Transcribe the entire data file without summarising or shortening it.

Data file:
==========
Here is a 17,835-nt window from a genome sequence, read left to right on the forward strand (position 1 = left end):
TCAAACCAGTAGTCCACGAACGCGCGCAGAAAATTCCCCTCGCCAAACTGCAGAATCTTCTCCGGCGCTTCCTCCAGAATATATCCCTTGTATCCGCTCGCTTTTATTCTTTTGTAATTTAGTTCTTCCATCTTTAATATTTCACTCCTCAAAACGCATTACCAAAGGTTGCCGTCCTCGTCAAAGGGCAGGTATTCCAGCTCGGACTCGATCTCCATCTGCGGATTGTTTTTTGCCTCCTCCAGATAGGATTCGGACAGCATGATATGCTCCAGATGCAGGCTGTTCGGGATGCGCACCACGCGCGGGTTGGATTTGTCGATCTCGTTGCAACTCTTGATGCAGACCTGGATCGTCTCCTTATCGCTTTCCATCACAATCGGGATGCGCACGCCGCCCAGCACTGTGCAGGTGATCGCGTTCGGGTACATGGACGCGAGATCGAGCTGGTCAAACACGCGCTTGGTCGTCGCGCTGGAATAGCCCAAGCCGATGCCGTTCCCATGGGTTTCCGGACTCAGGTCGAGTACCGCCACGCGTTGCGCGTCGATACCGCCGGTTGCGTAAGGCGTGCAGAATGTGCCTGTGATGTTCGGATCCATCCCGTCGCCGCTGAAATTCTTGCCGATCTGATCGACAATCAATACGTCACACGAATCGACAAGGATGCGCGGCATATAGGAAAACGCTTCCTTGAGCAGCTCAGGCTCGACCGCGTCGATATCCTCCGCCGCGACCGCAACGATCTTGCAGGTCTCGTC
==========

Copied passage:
Here is a 17,835-nt window from a genome sequence, read left to right on the forward strand (position 1 = left end):
TCAAACCAGTAGTCCACGAACGCGCGCAGAAAATTCCCCTCGCCAAACTGCAGAATCTTCTCCGGCGCTTCCTCCAGAATATATCCCTTGTATCCGCTCGCTTTTATTCTTTTGTAATTTAGTTCTTCCATCTTTAATATTTCACTCCTCAAAACGCATTACCAAAGGTTGCCGTCCTCGTCAAAGGGCAGGTATTCCAGCTCGGACTCGATCTCCATCTGCGGATTGTTTTTTGCCTCCTCCAGATAGGATTCGGACAGCATGATATGCTCCAGATGCAGGCTGTTCGGGATGCGCACCACGCGCGGGTTGGATTTGTCGATCTCGTTGCAACTCTTGATGCAGACCTGGATCGTCTCCTTATCGCTTTCCATCACAATCGGGATGCGCACGCCGCCCAGCACTGTGCAGGTGATCGCGTTCGGGTACATGGACGCGAGATCGAGCTGGTCAAACACGCGCTTGGTCGTCGCGCTGGAATAGCCCAAGCCGATGCCGTTCCCATGGGTTTCCGGACTCAGGTCGAGTACCGCCACGCGTTGCGCGTCGATACCGCCGGTTGCGTAAGGCGTGCAGAATGTGCCTGTGATGTTCGGATCCATCCCGTCGCCGCTGAAATTCTTGCCGATCTGATCGACAATCAATACGTCACACGAATCGACAAGGATGCGCGGCATATAGGAAAACGCTTCCTTGAGCAGCTCAGGCTCGACCGCGTCGATATCCTCCGCCGCGACCGCAACGATCTTGCAGGTCTCGTC